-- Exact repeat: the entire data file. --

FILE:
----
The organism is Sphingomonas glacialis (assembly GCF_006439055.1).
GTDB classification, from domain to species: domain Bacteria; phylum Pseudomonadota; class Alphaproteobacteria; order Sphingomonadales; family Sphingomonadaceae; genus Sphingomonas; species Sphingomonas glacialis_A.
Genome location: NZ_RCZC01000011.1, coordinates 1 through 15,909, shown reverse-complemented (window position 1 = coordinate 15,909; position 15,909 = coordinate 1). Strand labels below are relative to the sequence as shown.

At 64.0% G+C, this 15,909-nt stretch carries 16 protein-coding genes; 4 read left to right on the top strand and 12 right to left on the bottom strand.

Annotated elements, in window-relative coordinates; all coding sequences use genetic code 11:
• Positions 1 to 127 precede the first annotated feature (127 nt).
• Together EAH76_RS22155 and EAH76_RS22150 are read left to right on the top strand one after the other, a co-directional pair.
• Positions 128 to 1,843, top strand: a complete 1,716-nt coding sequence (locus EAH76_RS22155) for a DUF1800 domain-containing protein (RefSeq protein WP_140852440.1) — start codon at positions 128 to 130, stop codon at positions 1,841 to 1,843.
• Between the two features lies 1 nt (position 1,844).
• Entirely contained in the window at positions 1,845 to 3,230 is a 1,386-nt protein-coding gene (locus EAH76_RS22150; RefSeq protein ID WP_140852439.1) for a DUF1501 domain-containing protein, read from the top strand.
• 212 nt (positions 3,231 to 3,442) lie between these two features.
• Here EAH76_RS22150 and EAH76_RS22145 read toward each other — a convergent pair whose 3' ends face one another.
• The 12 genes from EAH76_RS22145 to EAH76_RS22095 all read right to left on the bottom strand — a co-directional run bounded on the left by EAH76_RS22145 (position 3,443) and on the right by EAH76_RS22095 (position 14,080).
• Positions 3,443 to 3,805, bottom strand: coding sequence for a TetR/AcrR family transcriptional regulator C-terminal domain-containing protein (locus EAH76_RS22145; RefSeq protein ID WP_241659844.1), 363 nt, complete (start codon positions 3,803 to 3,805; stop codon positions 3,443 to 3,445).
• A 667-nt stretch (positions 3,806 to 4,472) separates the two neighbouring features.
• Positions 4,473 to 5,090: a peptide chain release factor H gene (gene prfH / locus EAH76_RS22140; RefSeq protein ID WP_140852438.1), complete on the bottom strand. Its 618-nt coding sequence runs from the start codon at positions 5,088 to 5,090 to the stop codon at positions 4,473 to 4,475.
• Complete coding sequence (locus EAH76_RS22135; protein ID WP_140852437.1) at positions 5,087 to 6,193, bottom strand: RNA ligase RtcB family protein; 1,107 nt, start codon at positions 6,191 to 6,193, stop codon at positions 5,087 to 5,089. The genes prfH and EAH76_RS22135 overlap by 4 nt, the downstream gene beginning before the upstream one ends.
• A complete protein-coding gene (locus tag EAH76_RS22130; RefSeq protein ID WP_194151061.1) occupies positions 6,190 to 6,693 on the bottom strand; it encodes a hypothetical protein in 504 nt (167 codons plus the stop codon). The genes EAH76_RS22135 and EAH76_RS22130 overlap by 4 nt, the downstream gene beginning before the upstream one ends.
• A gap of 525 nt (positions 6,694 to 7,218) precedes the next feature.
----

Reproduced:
The organism is Sphingomonas glacialis (assembly GCF_006439055.1).
GTDB classification, from domain to species: domain Bacteria; phylum Pseudomonadota; class Alphaproteobacteria; order Sphingomonadales; family Sphingomonadaceae; genus Sphingomonas; species Sphingomonas glacialis_A.
Genome location: NZ_RCZC01000011.1, coordinates 1 through 15,909, shown reverse-complemented (window position 1 = coordinate 15,909; position 15,909 = coordinate 1). Strand labels below are relative to the sequence as shown.

At 64.0% G+C, this 15,909-nt stretch carries 16 protein-coding genes; 4 read left to right on the top strand and 12 right to left on the bottom strand.

Annotated elements, in window-relative coordinates; all coding sequences use genetic code 11:
• Positions 1 to 127 precede the first annotated feature (127 nt).
• Together EAH76_RS22155 and EAH76_RS22150 are read left to right on the top strand one after the other, a co-directional pair.
• Positions 128 to 1,843, top strand: a complete 1,716-nt coding sequence (locus EAH76_RS22155) for a DUF1800 domain-containing protein (RefSeq protein WP_140852440.1) — start codon at positions 128 to 130, stop codon at positions 1,841 to 1,843.
• Between the two features lies 1 nt (position 1,844).
• Entirely contained in the window at positions 1,845 to 3,230 is a 1,386-nt protein-coding gene (locus EAH76_RS22150; RefSeq protein ID WP_140852439.1) for a DUF1501 domain-containing protein, read from the top strand.
• 212 nt (positions 3,231 to 3,442) lie between these two features.
• Here EAH76_RS22150 and EAH76_RS22145 read toward each other — a convergent pair whose 3' ends face one another.
• The 12 genes from EAH76_RS22145 to EAH76_RS22095 all read right to left on the bottom strand — a co-directional run bounded on the left by EAH76_RS22145 (position 3,443) and on the right by EAH76_RS22095 (position 14,080).
• Positions 3,443 to 3,805, bottom strand: coding sequence for a TetR/AcrR family transcriptional regulator C-terminal domain-containing protein (locus EAH76_RS22145; RefSeq protein ID WP_241659844.1), 363 nt, complete (start codon positions 3,803 to 3,805; stop codon positions 3,443 to 3,445).
• A 667-nt stretch (positions 3,806 to 4,472) separates the two neighbouring features.
• Positions 4,473 to 5,090: a peptide chain release factor H gene (gene prfH / locus EAH76_RS22140; RefSeq protein ID WP_140852438.1), complete on the bottom strand. Its 618-nt coding sequence runs from the start codon at positions 5,088 to 5,090 to the stop codon at positions 4,473 to 4,475.
• Complete coding sequence (locus EAH76_RS22135; protein ID WP_140852437.1) at positions 5,087 to 6,193, bottom strand: RNA ligase RtcB family protein; 1,107 nt, start codon at positions 6,191 to 6,193, stop codon at positions 5,087 to 5,089. The genes prfH and EAH76_RS22135 overlap by 4 nt, the downstream gene beginning before the upstream one ends.
• A complete protein-coding gene (locus tag EAH76_RS22130; RefSeq protein ID WP_194151061.1) occupies positions 6,190 to 6,693 on the bottom strand; it encodes a hypothetical protein in 504 nt (167 codons plus the stop codon). The genes EAH76_RS22135 and EAH76_RS22130 overlap by 4 nt, the downstream gene beginning before the upstream one ends.
• A gap of 525 nt (positions 6,694 to 7,218) precedes the next feature.